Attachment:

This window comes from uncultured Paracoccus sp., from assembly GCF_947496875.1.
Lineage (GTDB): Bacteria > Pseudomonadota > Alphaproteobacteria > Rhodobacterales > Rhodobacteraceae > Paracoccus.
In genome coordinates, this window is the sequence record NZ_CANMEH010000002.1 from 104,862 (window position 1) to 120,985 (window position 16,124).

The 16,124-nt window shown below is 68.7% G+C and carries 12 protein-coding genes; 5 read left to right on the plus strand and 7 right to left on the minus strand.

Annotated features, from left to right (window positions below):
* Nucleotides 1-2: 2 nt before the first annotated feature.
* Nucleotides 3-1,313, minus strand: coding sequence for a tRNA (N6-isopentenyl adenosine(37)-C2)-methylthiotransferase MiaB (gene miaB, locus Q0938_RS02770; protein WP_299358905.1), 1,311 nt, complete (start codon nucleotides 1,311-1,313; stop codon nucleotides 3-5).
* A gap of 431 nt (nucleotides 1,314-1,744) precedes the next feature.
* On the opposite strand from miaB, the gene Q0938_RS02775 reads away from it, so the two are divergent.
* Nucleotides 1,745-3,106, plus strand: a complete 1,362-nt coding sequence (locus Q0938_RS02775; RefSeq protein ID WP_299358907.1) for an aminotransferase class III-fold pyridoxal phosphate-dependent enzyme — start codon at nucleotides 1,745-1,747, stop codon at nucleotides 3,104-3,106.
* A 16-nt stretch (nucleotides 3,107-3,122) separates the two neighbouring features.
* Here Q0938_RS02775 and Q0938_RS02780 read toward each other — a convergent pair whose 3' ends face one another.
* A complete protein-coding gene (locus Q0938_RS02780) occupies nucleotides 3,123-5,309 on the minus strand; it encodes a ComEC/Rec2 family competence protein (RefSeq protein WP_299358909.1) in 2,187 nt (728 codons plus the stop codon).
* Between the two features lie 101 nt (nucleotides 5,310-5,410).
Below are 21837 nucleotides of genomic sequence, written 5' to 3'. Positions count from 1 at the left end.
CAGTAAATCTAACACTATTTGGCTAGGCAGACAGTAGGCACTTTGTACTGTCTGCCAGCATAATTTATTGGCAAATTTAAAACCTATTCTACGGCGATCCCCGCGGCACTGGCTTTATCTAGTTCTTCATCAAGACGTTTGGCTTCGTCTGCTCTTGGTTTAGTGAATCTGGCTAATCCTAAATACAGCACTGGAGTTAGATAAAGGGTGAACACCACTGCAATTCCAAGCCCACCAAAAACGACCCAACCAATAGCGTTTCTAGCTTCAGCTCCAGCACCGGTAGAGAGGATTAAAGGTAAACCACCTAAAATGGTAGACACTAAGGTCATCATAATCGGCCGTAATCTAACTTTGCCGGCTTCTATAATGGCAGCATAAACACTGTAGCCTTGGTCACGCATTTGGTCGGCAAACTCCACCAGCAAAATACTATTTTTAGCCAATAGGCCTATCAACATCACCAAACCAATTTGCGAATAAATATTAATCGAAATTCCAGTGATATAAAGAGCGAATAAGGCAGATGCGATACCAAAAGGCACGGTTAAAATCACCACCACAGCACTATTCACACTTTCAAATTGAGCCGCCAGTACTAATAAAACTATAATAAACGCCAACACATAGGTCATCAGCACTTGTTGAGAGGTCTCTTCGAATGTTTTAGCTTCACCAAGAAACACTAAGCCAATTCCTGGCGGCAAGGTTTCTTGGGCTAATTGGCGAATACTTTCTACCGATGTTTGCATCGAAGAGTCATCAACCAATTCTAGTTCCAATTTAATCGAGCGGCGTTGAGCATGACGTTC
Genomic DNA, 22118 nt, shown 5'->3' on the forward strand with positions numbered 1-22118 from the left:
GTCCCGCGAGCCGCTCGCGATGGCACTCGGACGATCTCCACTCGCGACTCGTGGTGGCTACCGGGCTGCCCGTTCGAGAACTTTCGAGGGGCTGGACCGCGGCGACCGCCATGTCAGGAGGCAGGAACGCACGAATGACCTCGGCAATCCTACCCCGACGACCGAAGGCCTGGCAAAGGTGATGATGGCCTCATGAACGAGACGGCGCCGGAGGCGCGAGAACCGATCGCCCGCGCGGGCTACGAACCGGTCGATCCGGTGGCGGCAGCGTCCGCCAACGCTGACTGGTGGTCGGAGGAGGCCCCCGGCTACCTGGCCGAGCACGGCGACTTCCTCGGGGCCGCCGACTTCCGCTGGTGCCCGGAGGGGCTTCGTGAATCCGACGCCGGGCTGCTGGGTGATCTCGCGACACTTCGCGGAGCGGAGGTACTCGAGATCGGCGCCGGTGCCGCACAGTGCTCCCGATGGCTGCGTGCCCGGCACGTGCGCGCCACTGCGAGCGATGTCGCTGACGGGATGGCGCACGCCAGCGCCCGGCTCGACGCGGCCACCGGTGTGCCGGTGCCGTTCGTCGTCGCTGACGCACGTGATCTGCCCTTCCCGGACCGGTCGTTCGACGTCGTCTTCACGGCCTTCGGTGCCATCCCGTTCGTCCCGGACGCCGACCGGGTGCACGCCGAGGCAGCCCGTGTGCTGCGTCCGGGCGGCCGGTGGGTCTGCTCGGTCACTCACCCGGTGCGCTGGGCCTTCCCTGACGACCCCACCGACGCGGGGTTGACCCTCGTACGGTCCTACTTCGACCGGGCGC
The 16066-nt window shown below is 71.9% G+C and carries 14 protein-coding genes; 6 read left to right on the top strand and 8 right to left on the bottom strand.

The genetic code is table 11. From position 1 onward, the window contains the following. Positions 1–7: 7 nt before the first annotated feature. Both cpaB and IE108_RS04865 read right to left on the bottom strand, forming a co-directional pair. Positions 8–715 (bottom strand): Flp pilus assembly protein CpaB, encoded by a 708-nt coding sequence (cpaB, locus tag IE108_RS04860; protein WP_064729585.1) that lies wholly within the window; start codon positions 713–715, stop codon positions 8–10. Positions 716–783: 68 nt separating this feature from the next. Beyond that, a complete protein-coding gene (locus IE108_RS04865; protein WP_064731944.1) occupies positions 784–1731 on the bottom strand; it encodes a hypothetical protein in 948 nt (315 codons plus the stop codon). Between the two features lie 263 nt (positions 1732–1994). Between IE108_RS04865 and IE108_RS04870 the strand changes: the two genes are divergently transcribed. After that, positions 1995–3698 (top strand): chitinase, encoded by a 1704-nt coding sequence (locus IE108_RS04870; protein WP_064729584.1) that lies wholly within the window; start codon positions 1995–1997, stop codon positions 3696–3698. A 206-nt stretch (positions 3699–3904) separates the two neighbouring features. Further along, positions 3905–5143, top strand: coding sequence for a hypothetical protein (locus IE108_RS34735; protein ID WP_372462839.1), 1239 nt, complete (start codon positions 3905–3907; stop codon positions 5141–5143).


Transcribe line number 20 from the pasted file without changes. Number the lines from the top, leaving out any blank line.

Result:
The genetic code is table 11. From position 1 onward, the window contains the following. Positions 1–7: 7 nt before the first annotated feature. Both cpaB and IE108_RS04865 read right to left on the bottom strand, forming a co-directional pair. Positions 8–715 (bottom strand): Flp pilus assembly protein CpaB, encoded by a 708-nt coding sequence (cpaB, locus tag IE108_RS04860; protein WP_064729585.1) that lies wholly within the window; start codon positions 713–715, stop codon positions 8–10. Positions 716–783: 68 nt separating this feature from the next. Beyond that, a complete protein-coding gene (locus IE108_RS04865; protein WP_064731944.1) occupies positions 784–1731 on the bottom strand; it encodes a hypothetical protein in 948 nt (315 codons plus the stop codon). Between the two features lie 263 nt (positions 1732–1994). Between IE108_RS04865 and IE108_RS04870 the strand changes: the two genes are divergently transcribed. After that, positions 1995–3698 (top strand): chitinase, encoded by a 1704-nt coding sequence (locus IE108_RS04870; protein WP_064729584.1) that lies wholly within the window; start codon positions 1995–1997, stop codon positions 3696–3698. A 206-nt stretch (positions 3699–3904) separates the two neighbouring features. Further along, positions 3905–5143, top strand: coding sequence for a hypothetical protein (locus IE108_RS34735; protein ID WP_372462839.1), 1239 nt, complete (start codon positions 3905–3907; stop codon positions 5141–5143).